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National MPs face difficult leadership choices

February 23, 1018
Media release
Horizon Research

National MPs face difficult leadership choices


Judith Collins ... most National voter appeal, but not with wider public
National MPs face a difficult choice on who should lead the party.

A February 20-21 nationwide Horizon Research survey of 1,059 adults finds Amy Adams has broadest appeal overall, but Judith Collins is favoured by those who voted National at the 2017 general election.

When National MPs vote on Tuesday February 27, 2018, on who replaces Bill English, they need to consider that:

• There are differing views on preferred leader from those who cast their party vote for the National Party in 2017 and those who say they would vote for the National Party if an election were to be held “tomorrow”.
• Younger National Party voters (under 35 years), older National Party voters (65 years or over) and those in between have differing preferred leaders.
• Male and female national party voters have different preferences for leader.
• If a consideration is for the new leader to appeal to voters for other parties, then National Party voters may need to consider a leader who is not their first preference.
Past and current voters

Horizon's survey asked “If you were in the National Party parliamentary caucus, which of these Members of Parliament would you vote for as Leader of the National Party?”

3 candidates were more prominent for National Party voters – past and present. For those who voted for the National Party in 2017, Judith Collins has the highest preference, but not with those who said they would vote for the National Party if an election were to be held “tomorrow”: they rank Mark Mitchell marginally ahead.

Collins was also more polarising than any other candidate: asked to rank the candidates in order of preference, 28% of 2017 National Party voters ranked Collins in first place but 36% ranked her in last place.

Steven Joyce was the second most popular choice for leader among those who voted for the National Party in 2017 but was in third place behind Mitchell and Collins among those who would currently vote for the National Party.
Mark Mitchell was third choice for past voters but first choice for current National Party voters.

Differences by respondent age

Among those who voted for the National Party in 2017:

• Younger people (under 35 years) had a preference for Mark Mitchell.
• Those aged 35 to 54 years preferred Judith Collins.
• Those aged 55 years or over preferred Steven Joyce.
• Amy Adams’ appeal was more to those under 35 years.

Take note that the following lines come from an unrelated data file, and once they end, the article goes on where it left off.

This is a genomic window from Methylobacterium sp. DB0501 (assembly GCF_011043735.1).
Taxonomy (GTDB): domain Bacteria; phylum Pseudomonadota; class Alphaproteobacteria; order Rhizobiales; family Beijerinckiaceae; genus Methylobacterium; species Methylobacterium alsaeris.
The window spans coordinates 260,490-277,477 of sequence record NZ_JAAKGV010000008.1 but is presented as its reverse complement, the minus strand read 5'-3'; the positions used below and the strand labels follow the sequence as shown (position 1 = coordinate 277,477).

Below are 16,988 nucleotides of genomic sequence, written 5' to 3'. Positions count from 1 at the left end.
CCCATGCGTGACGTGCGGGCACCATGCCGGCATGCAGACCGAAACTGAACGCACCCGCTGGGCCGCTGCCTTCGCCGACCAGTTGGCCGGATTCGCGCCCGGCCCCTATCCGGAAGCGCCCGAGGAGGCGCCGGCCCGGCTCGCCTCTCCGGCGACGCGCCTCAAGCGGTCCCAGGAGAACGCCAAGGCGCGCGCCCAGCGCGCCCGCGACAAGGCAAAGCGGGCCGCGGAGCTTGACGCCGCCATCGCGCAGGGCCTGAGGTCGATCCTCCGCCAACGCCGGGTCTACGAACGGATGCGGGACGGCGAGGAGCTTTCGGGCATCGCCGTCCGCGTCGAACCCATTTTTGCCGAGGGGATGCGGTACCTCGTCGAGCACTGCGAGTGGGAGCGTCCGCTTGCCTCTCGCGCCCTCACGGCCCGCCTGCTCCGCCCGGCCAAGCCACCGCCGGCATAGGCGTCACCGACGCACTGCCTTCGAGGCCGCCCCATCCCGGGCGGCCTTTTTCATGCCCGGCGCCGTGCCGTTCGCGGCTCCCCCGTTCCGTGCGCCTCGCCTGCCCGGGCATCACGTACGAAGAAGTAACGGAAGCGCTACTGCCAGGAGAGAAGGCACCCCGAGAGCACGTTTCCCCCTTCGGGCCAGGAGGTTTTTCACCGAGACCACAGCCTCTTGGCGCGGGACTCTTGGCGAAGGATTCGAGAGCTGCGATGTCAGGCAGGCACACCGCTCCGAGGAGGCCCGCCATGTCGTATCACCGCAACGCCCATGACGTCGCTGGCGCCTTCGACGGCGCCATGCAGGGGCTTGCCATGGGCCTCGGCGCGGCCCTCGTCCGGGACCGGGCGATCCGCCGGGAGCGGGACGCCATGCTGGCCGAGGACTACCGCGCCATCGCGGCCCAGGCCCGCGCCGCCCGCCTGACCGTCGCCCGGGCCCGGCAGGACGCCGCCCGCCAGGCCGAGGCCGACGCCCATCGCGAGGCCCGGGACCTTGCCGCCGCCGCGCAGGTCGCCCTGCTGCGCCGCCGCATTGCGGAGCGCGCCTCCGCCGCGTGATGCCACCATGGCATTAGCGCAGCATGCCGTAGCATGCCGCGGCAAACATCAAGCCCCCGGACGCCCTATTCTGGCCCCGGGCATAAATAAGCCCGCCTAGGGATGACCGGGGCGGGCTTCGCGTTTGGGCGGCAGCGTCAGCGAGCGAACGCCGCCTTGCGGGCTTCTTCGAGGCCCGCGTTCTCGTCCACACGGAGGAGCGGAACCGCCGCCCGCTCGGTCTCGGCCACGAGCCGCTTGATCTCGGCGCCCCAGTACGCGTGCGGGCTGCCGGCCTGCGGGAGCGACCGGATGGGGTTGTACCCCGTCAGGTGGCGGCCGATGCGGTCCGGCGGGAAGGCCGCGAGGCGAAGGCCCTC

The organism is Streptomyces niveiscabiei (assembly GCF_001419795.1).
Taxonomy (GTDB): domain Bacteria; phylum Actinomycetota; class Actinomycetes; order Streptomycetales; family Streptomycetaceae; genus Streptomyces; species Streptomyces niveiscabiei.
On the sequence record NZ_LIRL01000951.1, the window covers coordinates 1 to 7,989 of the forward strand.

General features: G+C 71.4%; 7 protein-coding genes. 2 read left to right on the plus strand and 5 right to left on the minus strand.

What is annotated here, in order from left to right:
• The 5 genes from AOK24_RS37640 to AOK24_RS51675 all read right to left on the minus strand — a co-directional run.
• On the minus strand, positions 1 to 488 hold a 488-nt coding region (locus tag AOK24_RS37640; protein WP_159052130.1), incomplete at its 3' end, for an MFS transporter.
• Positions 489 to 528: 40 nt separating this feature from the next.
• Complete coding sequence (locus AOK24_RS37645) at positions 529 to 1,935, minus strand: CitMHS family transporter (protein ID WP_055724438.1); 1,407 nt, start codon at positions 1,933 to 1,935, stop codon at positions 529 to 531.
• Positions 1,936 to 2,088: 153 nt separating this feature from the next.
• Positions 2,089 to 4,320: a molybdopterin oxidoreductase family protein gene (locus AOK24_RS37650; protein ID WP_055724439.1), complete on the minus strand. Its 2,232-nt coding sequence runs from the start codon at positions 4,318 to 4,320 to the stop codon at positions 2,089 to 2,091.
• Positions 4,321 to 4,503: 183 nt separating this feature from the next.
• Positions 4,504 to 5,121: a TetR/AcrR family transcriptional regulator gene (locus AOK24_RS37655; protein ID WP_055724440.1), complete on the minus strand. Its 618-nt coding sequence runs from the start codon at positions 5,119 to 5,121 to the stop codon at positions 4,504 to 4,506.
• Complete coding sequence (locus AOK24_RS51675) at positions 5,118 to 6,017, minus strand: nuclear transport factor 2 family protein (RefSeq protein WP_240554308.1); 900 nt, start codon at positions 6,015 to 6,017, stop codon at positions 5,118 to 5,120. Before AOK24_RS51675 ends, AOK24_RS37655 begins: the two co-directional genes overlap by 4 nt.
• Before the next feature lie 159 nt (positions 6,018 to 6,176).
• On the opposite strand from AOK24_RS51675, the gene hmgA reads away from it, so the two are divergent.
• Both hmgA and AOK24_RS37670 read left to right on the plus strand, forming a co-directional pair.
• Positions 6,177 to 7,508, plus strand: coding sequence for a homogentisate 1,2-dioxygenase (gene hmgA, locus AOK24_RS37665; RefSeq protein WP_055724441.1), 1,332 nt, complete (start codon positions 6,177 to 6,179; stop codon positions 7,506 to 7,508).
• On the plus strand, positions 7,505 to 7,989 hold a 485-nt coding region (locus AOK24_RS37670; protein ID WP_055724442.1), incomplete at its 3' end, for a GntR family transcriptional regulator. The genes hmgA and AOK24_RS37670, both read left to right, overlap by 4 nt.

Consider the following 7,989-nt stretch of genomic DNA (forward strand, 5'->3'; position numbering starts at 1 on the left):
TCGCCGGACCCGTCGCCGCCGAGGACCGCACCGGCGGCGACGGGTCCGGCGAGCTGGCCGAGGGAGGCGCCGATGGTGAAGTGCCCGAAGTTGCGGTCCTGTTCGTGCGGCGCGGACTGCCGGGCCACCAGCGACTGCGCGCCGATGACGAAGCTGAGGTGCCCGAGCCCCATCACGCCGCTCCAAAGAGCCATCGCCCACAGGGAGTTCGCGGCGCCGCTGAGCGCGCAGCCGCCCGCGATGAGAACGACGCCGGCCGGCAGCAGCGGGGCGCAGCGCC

• Simon Bridges had slightly more even appeal across the age groups but at a generally lower level.

Among those who say they would vote for the National Party if an election were to be held tomorrow:


• Those under 25 years prefer Amy Adams.
• Those 25-54 years prefer Mark Mitchell and he was second choice for those under 25 years.
• Those aged 55 years or over prefer Steven Joyce.
• Judith Collins’ appeal is more among 35-54 year olds and those aged 65 years or over.
• Simon Bridges’ appeal is more among 25-34 year olds, where he was second choice, and with 35-44 year olds.

Male and Female voters


Among those who cast their party vote for the National party in 2017:

• Males preferred Steven Joyce, with Judith Collins in second place.
• Females strongly preferred Judith Collins.

Among those who said they would vote for the National party in a general election held “tomorrow”:


• Males preferred Mark Mitchell.
• Females preferred Judith Collins.

Voters for other parties


Amy Adams had most appeal as leader of the National Party among all respondents in the survey. She also has more appeal than other candidates among those who voted for parties other than National in 2017 or who would vote for other parties if an election were to be held tomorrow.

Indications are that voters for ACT New Zealand have a strong preference for Judith Collins as National Party leader.


2017 New Zealand First voters also seemed to have a preference for Judith Collins, but among those who say they would vote for New Zealand First in an election “tomorrow”, the preference was for Mark Mitchell.


At a 95% confidence level, the survey has a maximum margin of error overall of +/- 3%.

The survey was not client-commissioned and was conducted by Horizon in the public interest.

Results of the last National leadership poll, taken when John Key resigned, are here.

The National Business Review is covering this poll result.

You're welcome to make comments on this survey at our Facebook page - and to make sure you're heard on important issues by joining the HorizonPoll panel.

ends

© Scoop Media

 
 
 
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